Conservation tillage numbers plow conventional acres underWEST LAFAYETTE, Ind. -- Nationally, conservation tillage acres outstripped conventional acres for the first time ever last season, with 37.3 percent of the cropland planted in no-till, ridge till and mulch till systems compared to 36.5 percent conventionally tilled or plowed.
Indiana's conservation tillage acreage was up 680,000 acres, to 47.7 percent of all crop acreage. Conventionally tilled Hoosier acres accounted for 38.5 percent. Indiana's conservation tillage percentages have held fairly steady for the past three years.
"We've been on a plateau since 1995," says Mark Evans, a conservation tillage expert with the state's T-by-2000 soil erosion education program. "A couple of cold, wet springs in a row had farmers out doing more cultivation in an attempt to warm the soil."
Conservation tillage leaves at least 30 percent of the field covered with residue from previous crops after planting. These systems primarily include no-till and ridge-till, but some chisel plows and disk systems also leave 30 percent or higher residue levels.
The corn stalks or wheat or soybean stubble help hold the soil in place and reduce erosion by 50 percent or more, says Evans, who works for a partnership between the Purdue University Department of Agronomy and the Indiana Department of Natural Resources that teaches conservation tillage. Soil quality also improves, because the residue returns nutrients to the crop and helps the soil retain water. Earthworms, an indicator of soil health, make a dramatic comeback when fields aren't plowed, Evans says.
Conservation tillage also cuts down on tractor trips across the field, saving money and lessening the potential for soil compaction. No-till is the purest form of conservation tillage, where there is no mechanical soil preparation before planting. Other methods vary by the amount of soil disruption and remaining residue.
The annual national survey is conducted on a county-by-county basis by U.S. Department of Agriculture Natural Resources Conservation Service and soil and water conservation districts and released by the Conservation Technology Information Center. The survey results indicate conservation tillage systems -- no-till, mulch-till, and ridge-till -- accounted for 109.8 million acres or 37 percent of the 294.6 million cropland acres planted in the United States in 1997. That puts conservation tillage systems ahead of conventional-till (plowed or intensively tilled) systems, which fell by 4 million acres to a total 107.6 million acres planted. A system called reduced-till accounts for the rest of the cropland (77.3 million acres) planted in 1997. An overview of the survey can be found at http://www.ctic.purdue.edu/Survey/Survey.html.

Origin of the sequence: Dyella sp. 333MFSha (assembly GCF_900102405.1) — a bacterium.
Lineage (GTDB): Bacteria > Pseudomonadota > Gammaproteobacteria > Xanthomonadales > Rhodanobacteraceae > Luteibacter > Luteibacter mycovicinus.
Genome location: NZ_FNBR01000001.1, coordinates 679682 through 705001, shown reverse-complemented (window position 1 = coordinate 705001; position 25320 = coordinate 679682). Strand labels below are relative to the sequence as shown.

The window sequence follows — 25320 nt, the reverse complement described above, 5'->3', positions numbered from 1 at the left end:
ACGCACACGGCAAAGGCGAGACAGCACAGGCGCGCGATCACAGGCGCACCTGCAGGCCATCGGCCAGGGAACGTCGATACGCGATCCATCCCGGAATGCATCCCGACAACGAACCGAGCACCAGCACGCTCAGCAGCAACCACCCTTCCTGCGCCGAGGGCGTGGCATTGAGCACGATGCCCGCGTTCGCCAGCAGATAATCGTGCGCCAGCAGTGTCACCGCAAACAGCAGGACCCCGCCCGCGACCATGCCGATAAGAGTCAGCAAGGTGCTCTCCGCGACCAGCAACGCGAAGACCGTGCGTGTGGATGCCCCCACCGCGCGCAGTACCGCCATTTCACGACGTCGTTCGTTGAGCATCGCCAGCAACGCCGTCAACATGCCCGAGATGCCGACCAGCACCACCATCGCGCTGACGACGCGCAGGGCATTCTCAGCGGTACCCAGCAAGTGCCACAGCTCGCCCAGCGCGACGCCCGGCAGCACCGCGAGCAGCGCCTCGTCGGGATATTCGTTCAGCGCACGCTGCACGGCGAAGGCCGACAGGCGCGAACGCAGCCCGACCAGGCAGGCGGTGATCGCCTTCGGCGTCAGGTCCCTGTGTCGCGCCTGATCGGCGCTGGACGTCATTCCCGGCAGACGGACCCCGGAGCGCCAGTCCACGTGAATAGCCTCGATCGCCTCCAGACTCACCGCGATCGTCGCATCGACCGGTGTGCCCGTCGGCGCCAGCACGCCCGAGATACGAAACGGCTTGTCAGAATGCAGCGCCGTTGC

The survey indicates that farmers in five states-- Iowa, Illinois, South Dakota, Kansas and Indiana-- contributed 5 million of the 6 million-acre increase in acres grown with conservation tillage systems. Farmers in Iowa adopted conservation tillage planting and management systems on more than 1.5 million additional cropland acres in 1997 to lead all other states, while producers in Illinois added more than 1 million acres. South Dakota, the leading gainer in 1996, added 800,000 more acres of conservation tillage in 1997. Kansas farmers almost matched that number with 790,000 new acres under conservation tillage in 1997. Indiana growers rebounded from a loss in such acreage in 1997 to post a 680,000-acre gain in 1997.
Indiana has traditionally been a national no-till leader. In 1995 Indiana was the first state in the country to have more than half its soybean acres in no-till. In 1997 Indiana no-till soybeans stood at 51 percent with 2.6 million acres.
No-till corn, though, has yet to catch on in Indiana, dropping from a high of 23 percent of corn acreage in 1993 to 17.3 percent, or 1.04 million acres, in 1997. "Corn doesn't like the cool, wet environment we've had in the spring and hasn't been as successful as soybeans," Evans says. "Planting variation and stand establishment have been problems for no-till corn growers as well."
There are success stories in some areas of the state, such as Evans' home base of Putnam County. Farmers there planted 77 percent of the soybean acreage and 39 percent of corn fields in no-till. "Conservation tillage is almost a way of life there," Evans says.
Soil erosion is more than just a soil productivity problem, Evans says. Sediment has been named the top contaminant of surface waters in Indiana and the nation, and agricultural runoff and soil erosion is coming under increasing scrutiny.
DePauw University zoology Professor Emeritus Jim Gammon has been studying a 10-mile stretch of the Big Raccoon Creek in northern Putnam County since 1981, when he found the stream bereft of fish communities he had seen there 20 years before. He credits conservation tillage technology with contributing to their comeback.
"There's been steady improvement into the '90s. The stream has come back," Gammon says. "The number of species has increased. Everything's back except for the smallmouth bass.
"We've even seen a couple bass, and the recovery potential is there, too, if we have the right spawning conditions."
Sources: Mark Evans, (765) 653-9785; e-mail,